PAIGE BUECKERS, UCONN GUARD: It's surreal. Like, when you're a kid playing at the park you just dream of playing in a Final Four. And then, you never dream of it being at home as well. So, it's still surreal to me. It hasn't really sunk in yet. But just to be here in the state where I grew up, in the place where I grew up, around all the things I know is still super-crazy to me.


SCHOLES: Yes, a homecoming for Bueckers. Her team, UConn, is going to face the defending champion, Stanford, in the nightcap in Minneapolis. Top overall seed South Carolina opens the night against Louisville at 7:00 eastern.

All right. After being canceled in 2020 and then having limited fans in 2021, the Final Four -- it's back. It's going to be a packed Superdome tomorrow night here in New Orleans.

And check out the line earlier this week on the campus at Duke as students lined up just in hundreds, maybe even thousands, to try to get tickets to come here in New Orleans. I wonder how many of those students ended up missing class in that line?

And country star Eric Church is such a huge North Carolina fan he's canceled his concert tomorrow night in San Antonio so that he can come here to New Orleans to go to the game to watch his Tar Heels. In a letter to fans, Church admitted it was a selfish move but he just had to do it. And I'll tell you what, guys. I respect it because he really had no

other option but to just come out and be honest. Hey, look, I want to go to the game. I'm really sorry.

JARRETT: I'm sure his fans understand. I'm sure his fans wish they were going, too.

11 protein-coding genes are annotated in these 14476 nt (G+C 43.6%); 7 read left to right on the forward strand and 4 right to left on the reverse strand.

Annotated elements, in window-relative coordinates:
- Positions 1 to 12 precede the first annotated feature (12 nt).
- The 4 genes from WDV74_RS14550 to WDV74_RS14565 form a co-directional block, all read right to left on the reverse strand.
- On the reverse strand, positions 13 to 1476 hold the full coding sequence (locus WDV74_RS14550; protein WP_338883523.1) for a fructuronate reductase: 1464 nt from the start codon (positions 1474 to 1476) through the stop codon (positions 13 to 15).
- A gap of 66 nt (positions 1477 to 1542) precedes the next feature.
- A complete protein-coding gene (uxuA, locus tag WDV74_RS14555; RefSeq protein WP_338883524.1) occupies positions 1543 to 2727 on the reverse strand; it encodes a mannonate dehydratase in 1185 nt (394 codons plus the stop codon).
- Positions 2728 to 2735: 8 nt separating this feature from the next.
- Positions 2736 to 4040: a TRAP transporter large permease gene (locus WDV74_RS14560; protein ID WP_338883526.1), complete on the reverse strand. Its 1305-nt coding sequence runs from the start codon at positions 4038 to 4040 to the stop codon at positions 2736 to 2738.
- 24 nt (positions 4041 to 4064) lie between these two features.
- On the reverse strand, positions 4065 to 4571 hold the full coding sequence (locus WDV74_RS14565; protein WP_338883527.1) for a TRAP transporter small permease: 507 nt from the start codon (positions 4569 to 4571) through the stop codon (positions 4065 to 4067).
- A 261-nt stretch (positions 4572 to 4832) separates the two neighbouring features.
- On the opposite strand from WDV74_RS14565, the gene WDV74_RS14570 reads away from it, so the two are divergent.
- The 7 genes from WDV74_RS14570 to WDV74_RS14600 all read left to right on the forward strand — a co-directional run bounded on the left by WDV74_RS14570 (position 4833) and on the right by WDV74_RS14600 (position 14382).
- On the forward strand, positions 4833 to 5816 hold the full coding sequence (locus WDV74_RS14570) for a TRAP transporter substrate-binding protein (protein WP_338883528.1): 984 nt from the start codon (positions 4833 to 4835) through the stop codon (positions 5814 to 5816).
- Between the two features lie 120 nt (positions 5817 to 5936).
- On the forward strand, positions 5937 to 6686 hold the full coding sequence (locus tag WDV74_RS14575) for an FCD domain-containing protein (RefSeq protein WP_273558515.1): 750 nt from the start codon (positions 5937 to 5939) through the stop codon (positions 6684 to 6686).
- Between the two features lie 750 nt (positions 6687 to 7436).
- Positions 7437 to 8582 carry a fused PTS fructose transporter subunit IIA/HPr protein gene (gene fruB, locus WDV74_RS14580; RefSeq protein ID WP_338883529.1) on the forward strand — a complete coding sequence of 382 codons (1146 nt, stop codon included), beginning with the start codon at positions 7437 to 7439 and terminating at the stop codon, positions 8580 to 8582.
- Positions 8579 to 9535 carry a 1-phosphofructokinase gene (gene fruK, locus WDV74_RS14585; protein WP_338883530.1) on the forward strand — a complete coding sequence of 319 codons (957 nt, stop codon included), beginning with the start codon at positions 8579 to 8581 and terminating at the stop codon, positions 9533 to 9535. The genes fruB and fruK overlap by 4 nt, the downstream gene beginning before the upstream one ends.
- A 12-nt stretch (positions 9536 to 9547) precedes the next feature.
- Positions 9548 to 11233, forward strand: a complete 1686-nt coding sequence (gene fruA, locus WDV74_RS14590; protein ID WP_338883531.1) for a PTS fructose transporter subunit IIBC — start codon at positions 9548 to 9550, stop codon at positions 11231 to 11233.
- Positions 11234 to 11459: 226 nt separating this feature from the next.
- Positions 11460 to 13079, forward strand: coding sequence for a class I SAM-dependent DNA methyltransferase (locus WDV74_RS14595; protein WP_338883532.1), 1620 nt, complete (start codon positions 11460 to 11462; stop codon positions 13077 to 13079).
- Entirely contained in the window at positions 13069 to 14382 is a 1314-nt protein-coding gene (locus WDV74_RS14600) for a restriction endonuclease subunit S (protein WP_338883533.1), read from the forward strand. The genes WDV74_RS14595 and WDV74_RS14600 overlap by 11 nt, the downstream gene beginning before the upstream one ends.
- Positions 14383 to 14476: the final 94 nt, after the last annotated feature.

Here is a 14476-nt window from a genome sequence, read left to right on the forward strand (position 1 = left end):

All right, Andy. Thanks so much -- appreciate it.


JARRETT: We'll be right back.



ROMANS: Welcome to Friday. Welcome to April, folks. Let's get a check on CNN Business this morning.

Looking at markets around the world, Asian shares closed mixed. Europe has opened slightly higher. And on Wall Street, stock index futures leaning up a little bit.

Wall Street fell Thursday, closing out the worst -- the first losing quarter since the pandemic crashed two years ago. The first quarter of 2022 saw rising interest rate concerns, then a war in Ukraine, inflation problems, sending the Dow and the S&P both down more than 4%. The Nasdaq lost more than 9% -- ouch -- the first down-quarter for stocks since Q1 2020.


Volatile oil prices also looming over markets here. U.S. oil prices fell nearly 7% Thursday after the president announced plans to release a million barrels of oil per day from the Strategic Oil Reserve for the next six months. The aim here is to ease gas prices. Biden promising 10 to 35 cents a gallon in relief is possible with lots of caveats. Experts say to expect lower prices within six weeks or so.